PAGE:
Anyone familiar with the science publications will understand what I mean by peer review; the combined process of editing, reviewing and managing content.
What relevance does this have to indie publishing? If you do not have a publishing company working for you then it is up to you to edit and format your work for publication. We often require a second, third, … pair of eyes to check our work for small spelling mistakes, formatting errors, or grammatical slip-ups. Short of hiring an editor to do this, it is often easiser and more efficient to share the workload. In fact, this is ultimately the process used by Wikipedia; a familiar resource for most internet users.
For example you write a book and decide to self-publish, but do not have a qualified editor on hand. What do you do?
Say another writer is in the same predicament. Do you exchange books and agree to proofread/edit each others? Or do you choose to publish without this step, potentially damaging your author platform?
Let me stress, this is not a new idea; several writing groups already exchange work and I’m sure there’ll be other indie authors out there exchanging ideas.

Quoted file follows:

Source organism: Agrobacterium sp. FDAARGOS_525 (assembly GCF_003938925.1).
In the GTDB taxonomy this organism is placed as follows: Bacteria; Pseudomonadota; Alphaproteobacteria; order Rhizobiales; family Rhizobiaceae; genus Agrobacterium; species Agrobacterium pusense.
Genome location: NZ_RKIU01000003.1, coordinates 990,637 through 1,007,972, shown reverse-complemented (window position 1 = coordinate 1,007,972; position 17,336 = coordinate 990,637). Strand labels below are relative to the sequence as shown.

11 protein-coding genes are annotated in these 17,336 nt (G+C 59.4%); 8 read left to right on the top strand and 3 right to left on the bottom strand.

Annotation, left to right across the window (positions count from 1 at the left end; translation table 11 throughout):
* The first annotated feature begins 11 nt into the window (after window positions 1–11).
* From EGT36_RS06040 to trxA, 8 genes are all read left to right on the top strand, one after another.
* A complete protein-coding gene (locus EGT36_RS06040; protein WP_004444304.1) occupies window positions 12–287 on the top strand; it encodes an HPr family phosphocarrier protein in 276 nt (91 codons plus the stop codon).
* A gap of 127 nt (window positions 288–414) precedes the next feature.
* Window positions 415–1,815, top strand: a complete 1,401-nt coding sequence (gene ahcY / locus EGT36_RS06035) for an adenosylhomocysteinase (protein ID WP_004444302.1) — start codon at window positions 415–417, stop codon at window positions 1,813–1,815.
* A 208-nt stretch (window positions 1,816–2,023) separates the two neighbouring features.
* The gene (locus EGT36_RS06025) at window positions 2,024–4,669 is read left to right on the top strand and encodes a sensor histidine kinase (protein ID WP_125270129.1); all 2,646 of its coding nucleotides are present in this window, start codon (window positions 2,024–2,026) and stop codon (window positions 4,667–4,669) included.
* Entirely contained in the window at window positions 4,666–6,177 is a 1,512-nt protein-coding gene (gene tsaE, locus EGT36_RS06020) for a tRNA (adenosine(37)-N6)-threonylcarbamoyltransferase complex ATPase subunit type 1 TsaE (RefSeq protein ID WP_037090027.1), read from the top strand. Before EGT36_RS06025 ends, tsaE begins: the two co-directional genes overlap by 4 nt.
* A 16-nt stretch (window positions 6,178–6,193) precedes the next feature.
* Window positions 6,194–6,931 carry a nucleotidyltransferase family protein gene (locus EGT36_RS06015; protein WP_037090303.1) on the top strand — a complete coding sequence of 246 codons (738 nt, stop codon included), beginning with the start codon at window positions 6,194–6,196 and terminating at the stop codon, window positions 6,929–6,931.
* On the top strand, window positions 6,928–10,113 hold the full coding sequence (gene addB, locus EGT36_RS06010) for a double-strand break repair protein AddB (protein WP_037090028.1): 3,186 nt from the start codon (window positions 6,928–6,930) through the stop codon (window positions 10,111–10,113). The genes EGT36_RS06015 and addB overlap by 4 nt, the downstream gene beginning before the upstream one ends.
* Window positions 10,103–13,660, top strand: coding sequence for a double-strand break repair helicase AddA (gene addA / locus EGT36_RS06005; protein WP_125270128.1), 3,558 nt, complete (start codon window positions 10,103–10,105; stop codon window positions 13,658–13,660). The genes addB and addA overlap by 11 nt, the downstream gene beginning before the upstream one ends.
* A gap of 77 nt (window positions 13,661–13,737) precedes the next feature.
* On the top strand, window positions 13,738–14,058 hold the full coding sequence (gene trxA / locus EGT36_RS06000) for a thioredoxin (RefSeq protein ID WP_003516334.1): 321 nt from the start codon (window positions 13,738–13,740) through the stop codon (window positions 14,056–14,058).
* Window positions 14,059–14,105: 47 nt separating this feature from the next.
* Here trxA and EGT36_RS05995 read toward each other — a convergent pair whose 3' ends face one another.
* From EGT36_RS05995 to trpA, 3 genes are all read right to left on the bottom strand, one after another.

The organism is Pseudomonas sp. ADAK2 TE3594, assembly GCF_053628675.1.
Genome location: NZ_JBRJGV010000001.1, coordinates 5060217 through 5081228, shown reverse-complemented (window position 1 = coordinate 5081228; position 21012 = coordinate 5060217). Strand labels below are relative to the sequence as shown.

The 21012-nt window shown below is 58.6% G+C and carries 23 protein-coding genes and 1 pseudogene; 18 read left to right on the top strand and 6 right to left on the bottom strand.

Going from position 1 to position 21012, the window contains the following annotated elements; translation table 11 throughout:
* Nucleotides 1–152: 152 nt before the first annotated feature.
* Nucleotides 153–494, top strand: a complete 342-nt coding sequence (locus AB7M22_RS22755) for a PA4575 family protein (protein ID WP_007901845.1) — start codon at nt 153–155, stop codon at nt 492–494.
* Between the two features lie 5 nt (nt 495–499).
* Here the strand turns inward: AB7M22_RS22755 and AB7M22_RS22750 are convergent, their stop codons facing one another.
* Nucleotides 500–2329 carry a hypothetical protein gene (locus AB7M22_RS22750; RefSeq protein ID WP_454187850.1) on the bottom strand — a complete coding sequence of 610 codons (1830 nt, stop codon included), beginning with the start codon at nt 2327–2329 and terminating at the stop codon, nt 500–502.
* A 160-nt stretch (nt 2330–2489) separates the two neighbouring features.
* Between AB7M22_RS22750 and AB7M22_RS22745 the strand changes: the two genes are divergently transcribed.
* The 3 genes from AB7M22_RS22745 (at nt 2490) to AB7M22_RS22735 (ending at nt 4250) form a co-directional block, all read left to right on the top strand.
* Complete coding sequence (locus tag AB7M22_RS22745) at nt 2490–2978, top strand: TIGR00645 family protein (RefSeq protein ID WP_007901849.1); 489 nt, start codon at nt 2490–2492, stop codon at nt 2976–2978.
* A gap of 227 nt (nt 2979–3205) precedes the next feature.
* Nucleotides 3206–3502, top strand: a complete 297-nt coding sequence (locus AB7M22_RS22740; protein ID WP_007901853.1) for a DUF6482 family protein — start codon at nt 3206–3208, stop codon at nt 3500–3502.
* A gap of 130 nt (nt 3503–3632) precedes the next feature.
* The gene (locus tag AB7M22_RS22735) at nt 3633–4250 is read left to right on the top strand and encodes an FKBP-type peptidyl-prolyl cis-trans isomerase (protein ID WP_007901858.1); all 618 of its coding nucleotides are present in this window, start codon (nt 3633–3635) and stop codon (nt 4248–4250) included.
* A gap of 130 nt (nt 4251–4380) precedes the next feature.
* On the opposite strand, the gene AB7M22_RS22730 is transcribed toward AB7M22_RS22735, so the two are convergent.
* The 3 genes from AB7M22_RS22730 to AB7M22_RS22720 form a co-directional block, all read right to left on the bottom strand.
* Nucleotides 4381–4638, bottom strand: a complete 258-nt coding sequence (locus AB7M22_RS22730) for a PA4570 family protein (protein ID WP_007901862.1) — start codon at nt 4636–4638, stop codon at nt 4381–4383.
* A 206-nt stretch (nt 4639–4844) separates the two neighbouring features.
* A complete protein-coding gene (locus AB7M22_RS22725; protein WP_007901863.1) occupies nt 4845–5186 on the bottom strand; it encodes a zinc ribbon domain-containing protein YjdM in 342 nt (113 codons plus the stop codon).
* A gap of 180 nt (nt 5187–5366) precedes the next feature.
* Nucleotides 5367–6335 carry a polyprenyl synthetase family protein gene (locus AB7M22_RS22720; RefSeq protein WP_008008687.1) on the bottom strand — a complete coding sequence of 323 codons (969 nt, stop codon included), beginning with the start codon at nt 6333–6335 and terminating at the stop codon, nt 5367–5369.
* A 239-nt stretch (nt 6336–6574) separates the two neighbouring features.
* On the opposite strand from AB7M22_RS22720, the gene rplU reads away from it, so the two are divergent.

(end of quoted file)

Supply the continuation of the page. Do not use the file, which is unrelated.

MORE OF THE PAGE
Of course the disadvantage of peer review is that it relies on mutual trust and honesty. If you do not know ‘said writer’ personally they could choose to plagarise your work, or only put in minimal effort at editing it. There is also the question of recruiting peers and the potentially long timescales involved. It is an evolving process. Once you know someone is a trustworthy ‘peer’ you will be more likely to collaborate with them, but where do you start?
If you’re interested I’ve given a compact flowchart of the peer review process below. It’s not complete, so for those interested in more detail click here. There’s also a great leaflet about the process available from sense about science.
Some remaining questions:
Would you as an author be interested in a similar process?
Or, if you’re a reader, would this make you more likely to invest in an unknown author?